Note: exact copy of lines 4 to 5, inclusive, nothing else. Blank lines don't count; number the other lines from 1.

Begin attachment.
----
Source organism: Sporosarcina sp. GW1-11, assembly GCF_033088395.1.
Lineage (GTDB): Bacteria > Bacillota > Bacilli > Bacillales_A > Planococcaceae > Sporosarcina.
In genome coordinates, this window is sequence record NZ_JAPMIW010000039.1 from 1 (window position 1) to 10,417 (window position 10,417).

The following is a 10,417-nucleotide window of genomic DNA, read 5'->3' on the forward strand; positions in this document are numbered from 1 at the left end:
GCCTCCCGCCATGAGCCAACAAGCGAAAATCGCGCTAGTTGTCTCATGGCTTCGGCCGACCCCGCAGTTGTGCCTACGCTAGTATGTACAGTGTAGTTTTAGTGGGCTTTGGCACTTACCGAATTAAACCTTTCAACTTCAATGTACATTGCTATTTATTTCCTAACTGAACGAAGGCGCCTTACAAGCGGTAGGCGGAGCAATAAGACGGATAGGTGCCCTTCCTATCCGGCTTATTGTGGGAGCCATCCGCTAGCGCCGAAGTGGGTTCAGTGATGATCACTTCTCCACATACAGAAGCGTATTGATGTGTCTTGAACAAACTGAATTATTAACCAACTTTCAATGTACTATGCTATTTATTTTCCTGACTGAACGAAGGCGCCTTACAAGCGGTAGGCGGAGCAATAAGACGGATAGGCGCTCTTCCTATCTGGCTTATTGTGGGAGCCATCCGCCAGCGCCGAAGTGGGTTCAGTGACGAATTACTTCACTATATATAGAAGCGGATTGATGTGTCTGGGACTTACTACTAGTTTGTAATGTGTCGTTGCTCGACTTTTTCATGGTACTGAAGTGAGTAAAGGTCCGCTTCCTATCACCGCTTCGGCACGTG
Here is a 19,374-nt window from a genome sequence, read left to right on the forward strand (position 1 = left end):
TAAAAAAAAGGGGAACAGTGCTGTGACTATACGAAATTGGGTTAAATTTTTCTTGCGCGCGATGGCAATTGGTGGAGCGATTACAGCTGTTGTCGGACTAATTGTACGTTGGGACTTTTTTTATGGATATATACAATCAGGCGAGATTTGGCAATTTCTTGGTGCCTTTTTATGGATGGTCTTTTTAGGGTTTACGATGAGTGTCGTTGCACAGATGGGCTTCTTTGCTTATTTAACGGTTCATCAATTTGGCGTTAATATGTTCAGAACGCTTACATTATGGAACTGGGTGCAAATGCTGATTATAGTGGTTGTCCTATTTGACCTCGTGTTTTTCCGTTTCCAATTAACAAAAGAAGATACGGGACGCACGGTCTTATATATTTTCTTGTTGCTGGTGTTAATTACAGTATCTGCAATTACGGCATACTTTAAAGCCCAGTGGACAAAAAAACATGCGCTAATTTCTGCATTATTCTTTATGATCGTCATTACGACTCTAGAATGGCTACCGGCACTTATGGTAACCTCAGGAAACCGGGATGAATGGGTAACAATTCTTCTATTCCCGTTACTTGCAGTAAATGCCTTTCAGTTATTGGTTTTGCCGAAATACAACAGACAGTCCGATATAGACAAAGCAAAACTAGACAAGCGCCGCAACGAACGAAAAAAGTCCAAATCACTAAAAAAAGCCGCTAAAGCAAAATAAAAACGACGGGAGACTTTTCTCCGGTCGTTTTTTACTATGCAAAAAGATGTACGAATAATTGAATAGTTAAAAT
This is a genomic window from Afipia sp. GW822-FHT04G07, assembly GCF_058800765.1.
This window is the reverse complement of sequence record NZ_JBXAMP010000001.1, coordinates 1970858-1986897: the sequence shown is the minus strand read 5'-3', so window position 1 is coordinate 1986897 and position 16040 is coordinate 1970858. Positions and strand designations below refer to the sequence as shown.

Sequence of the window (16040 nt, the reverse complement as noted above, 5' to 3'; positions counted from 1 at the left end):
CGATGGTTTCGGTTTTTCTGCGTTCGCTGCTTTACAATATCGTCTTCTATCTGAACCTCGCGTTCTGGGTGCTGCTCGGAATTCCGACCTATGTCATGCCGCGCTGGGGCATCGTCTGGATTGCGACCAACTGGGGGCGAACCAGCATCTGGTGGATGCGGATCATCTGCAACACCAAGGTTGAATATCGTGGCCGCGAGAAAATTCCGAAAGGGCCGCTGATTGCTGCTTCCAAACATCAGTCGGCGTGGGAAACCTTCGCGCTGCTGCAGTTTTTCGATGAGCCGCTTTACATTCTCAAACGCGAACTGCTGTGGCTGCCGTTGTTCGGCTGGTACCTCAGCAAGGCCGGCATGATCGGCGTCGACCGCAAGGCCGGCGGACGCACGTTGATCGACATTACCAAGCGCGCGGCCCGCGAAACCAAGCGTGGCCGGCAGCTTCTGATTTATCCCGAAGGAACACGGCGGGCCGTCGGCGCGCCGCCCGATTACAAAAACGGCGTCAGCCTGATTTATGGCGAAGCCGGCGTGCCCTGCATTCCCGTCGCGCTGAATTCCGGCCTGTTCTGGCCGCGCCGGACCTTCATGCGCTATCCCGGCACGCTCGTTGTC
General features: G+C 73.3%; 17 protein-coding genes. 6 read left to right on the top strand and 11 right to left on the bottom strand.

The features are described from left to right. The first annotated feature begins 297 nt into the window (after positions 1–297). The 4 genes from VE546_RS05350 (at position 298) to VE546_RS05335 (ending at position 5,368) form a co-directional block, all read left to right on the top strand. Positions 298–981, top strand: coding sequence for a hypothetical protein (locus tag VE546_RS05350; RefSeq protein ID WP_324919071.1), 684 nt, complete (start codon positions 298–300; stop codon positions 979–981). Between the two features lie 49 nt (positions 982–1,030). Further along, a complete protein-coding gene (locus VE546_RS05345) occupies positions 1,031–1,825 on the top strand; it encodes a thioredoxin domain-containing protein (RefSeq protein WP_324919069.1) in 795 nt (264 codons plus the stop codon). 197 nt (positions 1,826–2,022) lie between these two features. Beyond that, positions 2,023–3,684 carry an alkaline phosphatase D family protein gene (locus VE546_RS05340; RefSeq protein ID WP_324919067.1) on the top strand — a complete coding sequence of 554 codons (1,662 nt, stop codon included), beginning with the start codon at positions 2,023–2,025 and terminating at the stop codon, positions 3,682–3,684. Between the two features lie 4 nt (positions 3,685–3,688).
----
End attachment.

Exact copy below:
The following is a 10,417-nucleotide window of genomic DNA, read 5'->3' on the forward strand; positions in this document are numbered from 1 at the left end:
GCCTCCCGCCATGAGCCAACAAGCGAAAATCGCGCTAGTTGTCTCATGGCTTCGGCCGACCCCGCAGTTGTGCCTACGCTAGTATGTACAGTGTAGTTTTAGTGGGCTTTGGCACTTACCGAATTAAACCTTTCAACTTCAATGTACATTGCTATTTATTTCCTAACTGAACGAAGGCGCCTTACAAGCGGTAGGCGGAGCAATAAGACGGATAGGTGCCCTTCCTATCCGGCTTATTGTGGGAGCCATCCGCTAGCGCCGAAGTGGGTTCAGTGATGATCACTTCTCCACATACAGAAGCGTATTGATGTGTCTTGAACAAACTGAATTATTAACCAACTTTCAATGTACTATGCTATTTATTTTCCTGACTGAACGAAGGCGCCTTACAAGCGGTAGGCGGAGCAATAAGACGGATAGGCGCTCTTCCTATCTGGCTTATTGTGGGAGCCATCCGCCAGCGCCGAAGTGGGTTCAGTGACGAATTACTTCACTATATATAGAAGCGGATTGATGTGTCTGGGACTTACTACTAGTTTGTAATGTGTCGTTGCTCGACTTTTTCATGGTACTGAAGTGAGTAAAGGTCCGCTTCCTATCACCGCTTCGGCACGTG